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Marlins showed interest in acquiring Richard Bleier before outbreak, says Orioles GM Mike Elias

Marlins showed interest in acquiring Richard Bleier before outbreak, says Orioles GM Mike Elias

In an effort to acquire actual major-league baseball players for their roster following a coronavirus outbreak within their clubhouse, the Marlins traded for Orioles reliever Richard Bleier Saturday for a player to be named later. 

The player Baltimore will receive in the deal is not on the Marlins' 60-man player pool for the 2020 season. Bleier appeared in just two games for the Orioles in 2020, striking out four batters in three innings of work. 

While the Marlins were certainly put in a position to need any player they could get their hands on, Miami apparently had interest in the 33-year-old lefty before their roster was obliterated by coronavirus. 

RELATED: KOHL STEWART 'PAUSES' 2020 PARTICIPATION

"Before their most recent crisis began, they had had interest in Richard,” Orioles GM Mike Elias said, per BaltimoreBaseball.com. “He’s been a leader in the bullpen. He pitched through injury at times. He’s an Oriole. It’s tough seeing him leave. It’s part of the process and the transition that this club is going through. We know things like this happen. We did it last year. It’s happening this year.”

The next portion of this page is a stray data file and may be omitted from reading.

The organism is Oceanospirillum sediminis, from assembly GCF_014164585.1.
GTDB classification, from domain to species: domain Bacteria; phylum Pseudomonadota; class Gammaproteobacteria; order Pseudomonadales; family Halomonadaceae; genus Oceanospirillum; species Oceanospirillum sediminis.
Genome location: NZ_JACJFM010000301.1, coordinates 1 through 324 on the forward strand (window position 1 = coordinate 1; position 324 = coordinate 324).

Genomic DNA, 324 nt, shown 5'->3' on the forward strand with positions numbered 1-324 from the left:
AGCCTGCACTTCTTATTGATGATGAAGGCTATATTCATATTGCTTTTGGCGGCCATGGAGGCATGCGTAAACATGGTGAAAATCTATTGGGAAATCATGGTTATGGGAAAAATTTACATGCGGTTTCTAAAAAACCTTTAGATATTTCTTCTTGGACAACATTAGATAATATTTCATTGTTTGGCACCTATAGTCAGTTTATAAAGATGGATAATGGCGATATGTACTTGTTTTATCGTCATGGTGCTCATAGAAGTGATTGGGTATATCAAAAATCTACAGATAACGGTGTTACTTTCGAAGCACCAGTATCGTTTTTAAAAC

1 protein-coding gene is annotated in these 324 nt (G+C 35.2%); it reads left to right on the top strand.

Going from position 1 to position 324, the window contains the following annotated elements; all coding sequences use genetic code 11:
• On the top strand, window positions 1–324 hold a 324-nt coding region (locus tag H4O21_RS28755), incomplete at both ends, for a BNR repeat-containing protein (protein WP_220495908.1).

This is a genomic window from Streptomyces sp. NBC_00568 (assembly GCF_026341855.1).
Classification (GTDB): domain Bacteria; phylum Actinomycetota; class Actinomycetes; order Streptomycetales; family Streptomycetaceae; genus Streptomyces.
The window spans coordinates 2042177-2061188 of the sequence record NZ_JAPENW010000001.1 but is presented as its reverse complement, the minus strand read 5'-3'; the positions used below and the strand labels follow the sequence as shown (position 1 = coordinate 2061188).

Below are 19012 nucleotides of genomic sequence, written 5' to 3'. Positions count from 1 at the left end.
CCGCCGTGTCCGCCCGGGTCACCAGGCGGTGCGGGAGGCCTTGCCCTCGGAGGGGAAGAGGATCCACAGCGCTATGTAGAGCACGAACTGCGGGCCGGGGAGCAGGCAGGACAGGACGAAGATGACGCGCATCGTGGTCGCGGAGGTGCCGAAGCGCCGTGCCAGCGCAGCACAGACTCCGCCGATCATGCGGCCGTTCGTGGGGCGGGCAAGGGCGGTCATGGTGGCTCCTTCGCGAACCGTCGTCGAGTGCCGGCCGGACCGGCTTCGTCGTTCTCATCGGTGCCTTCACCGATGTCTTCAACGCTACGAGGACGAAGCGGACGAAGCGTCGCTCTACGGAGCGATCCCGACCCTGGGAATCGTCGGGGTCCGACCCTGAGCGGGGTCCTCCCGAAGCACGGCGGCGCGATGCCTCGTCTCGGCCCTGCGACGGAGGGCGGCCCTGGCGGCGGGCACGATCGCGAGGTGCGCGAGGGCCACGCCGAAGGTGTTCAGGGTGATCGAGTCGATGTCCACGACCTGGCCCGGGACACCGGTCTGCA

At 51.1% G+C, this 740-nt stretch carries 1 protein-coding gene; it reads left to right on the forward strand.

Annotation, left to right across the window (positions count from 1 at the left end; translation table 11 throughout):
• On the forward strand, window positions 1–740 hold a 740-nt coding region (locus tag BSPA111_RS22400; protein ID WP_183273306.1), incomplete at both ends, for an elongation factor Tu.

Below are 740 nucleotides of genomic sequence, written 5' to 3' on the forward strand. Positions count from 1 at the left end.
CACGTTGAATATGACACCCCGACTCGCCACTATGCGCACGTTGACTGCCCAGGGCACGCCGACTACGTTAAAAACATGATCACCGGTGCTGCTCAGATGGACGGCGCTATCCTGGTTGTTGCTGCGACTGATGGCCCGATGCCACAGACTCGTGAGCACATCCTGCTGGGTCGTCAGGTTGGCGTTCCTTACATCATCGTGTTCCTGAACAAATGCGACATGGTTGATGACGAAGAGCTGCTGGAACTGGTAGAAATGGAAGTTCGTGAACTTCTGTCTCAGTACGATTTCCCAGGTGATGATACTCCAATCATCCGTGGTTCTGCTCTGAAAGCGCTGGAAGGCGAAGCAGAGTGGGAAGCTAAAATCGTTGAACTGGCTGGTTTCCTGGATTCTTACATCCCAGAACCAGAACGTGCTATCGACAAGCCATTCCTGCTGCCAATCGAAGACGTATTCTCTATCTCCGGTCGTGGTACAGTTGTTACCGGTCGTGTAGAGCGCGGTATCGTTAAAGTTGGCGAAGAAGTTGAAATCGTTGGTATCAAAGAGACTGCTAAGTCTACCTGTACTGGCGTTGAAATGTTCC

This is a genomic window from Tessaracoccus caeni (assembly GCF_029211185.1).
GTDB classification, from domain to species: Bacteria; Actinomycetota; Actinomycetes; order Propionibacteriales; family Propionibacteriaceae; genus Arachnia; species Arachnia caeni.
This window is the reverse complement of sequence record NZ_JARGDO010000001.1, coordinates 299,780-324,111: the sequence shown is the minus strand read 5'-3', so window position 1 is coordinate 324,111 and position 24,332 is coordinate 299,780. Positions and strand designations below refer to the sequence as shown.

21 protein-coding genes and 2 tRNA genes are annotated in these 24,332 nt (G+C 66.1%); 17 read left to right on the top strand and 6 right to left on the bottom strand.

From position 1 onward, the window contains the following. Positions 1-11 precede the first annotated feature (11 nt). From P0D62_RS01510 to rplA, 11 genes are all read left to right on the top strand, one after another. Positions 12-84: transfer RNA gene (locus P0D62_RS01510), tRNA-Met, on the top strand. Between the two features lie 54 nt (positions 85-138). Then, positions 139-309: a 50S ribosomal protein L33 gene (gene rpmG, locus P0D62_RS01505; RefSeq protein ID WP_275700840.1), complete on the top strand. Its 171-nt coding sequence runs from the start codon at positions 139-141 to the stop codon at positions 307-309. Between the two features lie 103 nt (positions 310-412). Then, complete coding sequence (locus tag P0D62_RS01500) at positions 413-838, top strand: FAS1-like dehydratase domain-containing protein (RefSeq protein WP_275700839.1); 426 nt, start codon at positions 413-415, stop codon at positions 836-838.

Now, Bleier will have to turn around and pitch against his former team. Major League Baseball announced Saturday that the Marlins and Orioles will play each other four times in three days in the coming week. Games begin on Tuesday, August 4 and will run through Thursday, August 6.

Miami is shorthanded and will need their pitchers to eat as many innings as possible, so Baltimore should expect to see plenty of their old friend. 

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WATCH: Orioles win in extra innings, celebrate social distance style 

WATCH: Orioles win in extra innings, celebrate social distance style 

Saturday night got weird at Camden Yards. 

By the 11th inning, the Orioles had used six pitchers, had catcher Bryan Holaday playing first base, Rio Ruiz — who had never played the outfield — in left field and had already executed Major League Baseball’s first ever inning-starting double play.

And then Pat Valaika, who had just 10 at-bats entering Saturday’s game, hit a single to right field to give the Orioles a 5-4 win, as well as a series win, over the Rays. They're now 4-3 on the season.

“It was exciting,” starting pitcher Wade LeBlanc said. “I can say that because we came out on top, but I think I would feel the same way even if it went the other direction. Me, personally, anything that can keep a game from going 19 innings, I’m all for it.”

The Orioles, of course, had to celebrate Valaika’s hit in a bit of unique fashion with social distancing protocols in place throughout the league. 

Instead of a water-cooler shower and hugs and high-fives all around Valaika, the Orioles ran onto the field and chased him around — socially distanced, of course — and pumped their arms in the air, all running around the infield.

It was just another weird storyline in the 2020 season. Here are three takeaways from Saturday’s game: